Seller agreed to have all repairs performed, so the car is up to speed. I feel it was a fair deal.

On a side note, why the mention of the blower fuse? I will replace, but is there a particular reason? Also, how many cabin filters are there, and how do you replace them? Difficult?

I do plan to have this car for a long time, just as a fun commuter car. I own several vehicles, mainly trucks, so this car is just a fun classic sedan for me. I only had an interest in it because it's a diesel!

Thanks for the input. This forum has been very helpful. I knew ZERO about Mercedes, yet with the 30 hrs of research I've done, I feel much more comfortable in my purchase and the car :thumbsup:
 

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nice grab, the PO is going to fork a bit out to have it all fixed, surprised me how much it needed. try to slip in a new air filter and trans filter.
 

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1977 230, 1990 300E 2.6
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Perhaps too much has been made about the deterioration of items on this car due to age. A lot depends on how it was driven, serviced and kept. Both of my cars came from my friend: '90 300E with 68K miles and '77 230 with 151K miles. Both were always stored in a garage, serviced religiously and used only as Sunday drivers and trip cars. Both were stored in Winter and not driven on snowy/icy and salty roads. The stop/start, heat up/cool down cycles were dramatically less than found on same age daily drivers. This fact, alone, reduces wear and deterioration. The condition of rubber, plastic parts and paint is superior to cars of normal use and age. Some things, such as engine mounts, etc need to be replaced regardless of age. A leaky evaporator is just a fact of life with these cars as is the wiring harness for some years. Yes, you do have to factor in replacement costs of those expensive parts. Just because a car is old and has few miles on it does not mean it was neglected and in need of many expensive repairs - perhaps quite the opposite!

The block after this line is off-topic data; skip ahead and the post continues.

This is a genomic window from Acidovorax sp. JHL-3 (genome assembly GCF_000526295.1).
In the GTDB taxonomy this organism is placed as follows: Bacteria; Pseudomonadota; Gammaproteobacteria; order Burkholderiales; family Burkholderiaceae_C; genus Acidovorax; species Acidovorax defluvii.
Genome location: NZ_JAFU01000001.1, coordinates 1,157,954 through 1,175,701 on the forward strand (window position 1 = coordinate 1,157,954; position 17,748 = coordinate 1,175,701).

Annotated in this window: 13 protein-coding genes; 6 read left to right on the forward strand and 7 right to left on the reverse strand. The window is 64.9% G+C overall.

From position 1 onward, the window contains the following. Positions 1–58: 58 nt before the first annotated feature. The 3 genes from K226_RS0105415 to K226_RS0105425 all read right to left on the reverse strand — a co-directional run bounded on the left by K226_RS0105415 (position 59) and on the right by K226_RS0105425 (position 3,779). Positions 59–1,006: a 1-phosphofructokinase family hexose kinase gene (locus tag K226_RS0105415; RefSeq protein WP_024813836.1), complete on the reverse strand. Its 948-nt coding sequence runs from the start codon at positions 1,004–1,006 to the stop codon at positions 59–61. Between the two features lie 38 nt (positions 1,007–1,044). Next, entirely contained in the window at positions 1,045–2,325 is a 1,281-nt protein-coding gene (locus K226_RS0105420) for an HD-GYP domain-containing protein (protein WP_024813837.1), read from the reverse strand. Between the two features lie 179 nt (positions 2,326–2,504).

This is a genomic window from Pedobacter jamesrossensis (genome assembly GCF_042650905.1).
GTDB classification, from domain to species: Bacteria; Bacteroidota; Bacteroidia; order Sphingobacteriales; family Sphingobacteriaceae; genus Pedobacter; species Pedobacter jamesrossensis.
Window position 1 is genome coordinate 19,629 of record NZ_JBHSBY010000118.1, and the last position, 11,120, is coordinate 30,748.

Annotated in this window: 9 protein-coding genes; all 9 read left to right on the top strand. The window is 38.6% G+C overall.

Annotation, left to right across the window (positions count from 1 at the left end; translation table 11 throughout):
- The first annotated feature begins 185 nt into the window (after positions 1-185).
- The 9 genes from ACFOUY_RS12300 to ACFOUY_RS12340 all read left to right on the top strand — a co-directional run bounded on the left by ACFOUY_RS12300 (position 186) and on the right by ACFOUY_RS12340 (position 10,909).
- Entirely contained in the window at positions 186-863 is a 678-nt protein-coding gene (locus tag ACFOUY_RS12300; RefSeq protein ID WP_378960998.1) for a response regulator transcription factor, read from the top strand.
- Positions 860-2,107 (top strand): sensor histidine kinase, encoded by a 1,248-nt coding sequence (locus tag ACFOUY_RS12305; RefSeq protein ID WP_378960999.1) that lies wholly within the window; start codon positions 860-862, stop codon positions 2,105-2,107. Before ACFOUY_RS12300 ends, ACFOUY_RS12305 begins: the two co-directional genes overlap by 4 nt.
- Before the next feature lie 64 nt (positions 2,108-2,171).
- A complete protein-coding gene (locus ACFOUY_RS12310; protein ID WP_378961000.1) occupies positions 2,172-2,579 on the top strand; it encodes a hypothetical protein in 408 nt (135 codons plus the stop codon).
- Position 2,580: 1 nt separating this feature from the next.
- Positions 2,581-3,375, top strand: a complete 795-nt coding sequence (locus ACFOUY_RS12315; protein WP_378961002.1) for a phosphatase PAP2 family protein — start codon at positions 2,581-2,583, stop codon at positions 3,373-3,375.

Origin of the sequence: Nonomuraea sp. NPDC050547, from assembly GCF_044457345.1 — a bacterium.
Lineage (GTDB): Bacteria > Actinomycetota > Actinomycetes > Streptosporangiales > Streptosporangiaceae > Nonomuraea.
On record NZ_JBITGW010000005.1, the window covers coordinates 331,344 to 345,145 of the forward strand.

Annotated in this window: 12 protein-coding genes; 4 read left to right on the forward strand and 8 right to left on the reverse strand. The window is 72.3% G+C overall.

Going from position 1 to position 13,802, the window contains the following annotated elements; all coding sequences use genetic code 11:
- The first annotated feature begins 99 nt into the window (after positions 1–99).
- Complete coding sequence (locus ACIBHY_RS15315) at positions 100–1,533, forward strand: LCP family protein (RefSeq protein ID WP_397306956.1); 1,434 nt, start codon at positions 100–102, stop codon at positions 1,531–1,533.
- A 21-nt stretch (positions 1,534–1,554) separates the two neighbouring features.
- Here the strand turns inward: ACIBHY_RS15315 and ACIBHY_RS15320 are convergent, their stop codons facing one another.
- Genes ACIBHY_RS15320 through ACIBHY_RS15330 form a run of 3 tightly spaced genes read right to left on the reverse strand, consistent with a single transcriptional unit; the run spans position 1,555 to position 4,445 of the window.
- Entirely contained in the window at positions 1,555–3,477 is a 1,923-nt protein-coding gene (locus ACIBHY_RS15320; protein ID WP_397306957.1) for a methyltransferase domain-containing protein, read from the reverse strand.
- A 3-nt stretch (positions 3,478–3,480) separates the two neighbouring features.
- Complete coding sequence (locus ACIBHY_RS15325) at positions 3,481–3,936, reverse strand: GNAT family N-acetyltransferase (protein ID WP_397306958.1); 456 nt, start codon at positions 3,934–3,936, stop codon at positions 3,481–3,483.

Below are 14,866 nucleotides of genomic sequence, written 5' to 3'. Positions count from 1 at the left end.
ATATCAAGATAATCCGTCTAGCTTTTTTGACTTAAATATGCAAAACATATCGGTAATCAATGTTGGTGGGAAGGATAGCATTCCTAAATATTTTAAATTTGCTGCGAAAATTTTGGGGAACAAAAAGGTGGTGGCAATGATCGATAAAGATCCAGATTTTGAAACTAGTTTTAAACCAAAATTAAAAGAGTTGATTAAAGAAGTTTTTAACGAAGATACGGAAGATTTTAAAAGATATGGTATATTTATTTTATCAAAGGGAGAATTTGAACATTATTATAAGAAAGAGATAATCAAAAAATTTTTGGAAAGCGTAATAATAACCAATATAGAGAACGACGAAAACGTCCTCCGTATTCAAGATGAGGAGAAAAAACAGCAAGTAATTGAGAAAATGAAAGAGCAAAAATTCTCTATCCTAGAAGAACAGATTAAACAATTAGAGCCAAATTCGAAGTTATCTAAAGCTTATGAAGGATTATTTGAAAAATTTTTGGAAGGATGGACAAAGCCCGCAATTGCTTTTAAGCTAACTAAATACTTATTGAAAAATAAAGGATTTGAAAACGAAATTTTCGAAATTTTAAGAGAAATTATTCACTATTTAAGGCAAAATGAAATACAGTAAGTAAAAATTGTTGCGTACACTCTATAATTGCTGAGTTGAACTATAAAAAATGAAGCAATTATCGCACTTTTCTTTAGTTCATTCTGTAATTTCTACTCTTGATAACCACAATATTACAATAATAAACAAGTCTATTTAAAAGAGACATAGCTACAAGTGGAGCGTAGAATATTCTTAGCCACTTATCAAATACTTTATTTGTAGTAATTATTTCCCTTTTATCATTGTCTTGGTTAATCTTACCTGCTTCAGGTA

Congrats on your purchase. I think your car will do just fine and, if you so desire, give you service for MANY years to come.
 

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Discussion Starter #20
When you say the a/c was replaced, do you mean the evaporator?
Apparently the compressor was repalced first as a cheaper fix attempt, and when that did not reslove it, the dash had to be dropped to fully correct the problem. So I would assume that would entail the evaporator? And at a cost of nearly $2k, I would hope that would include the evaporator as well.

This car has also been garage kept it's entire life, up until the 2 months before I purchased it, in which it sat outside. It was kept in Florida as a vacation home car, obviously driven very little. Zero rust on the car. For a 15 yr old car, I would rate the interior at a solid 9 (and I'm particular). Seats, wood, dash, trim, carpet all in very good shape. I like that the side skirts and bumper have been painted white to match. Car looks sharp.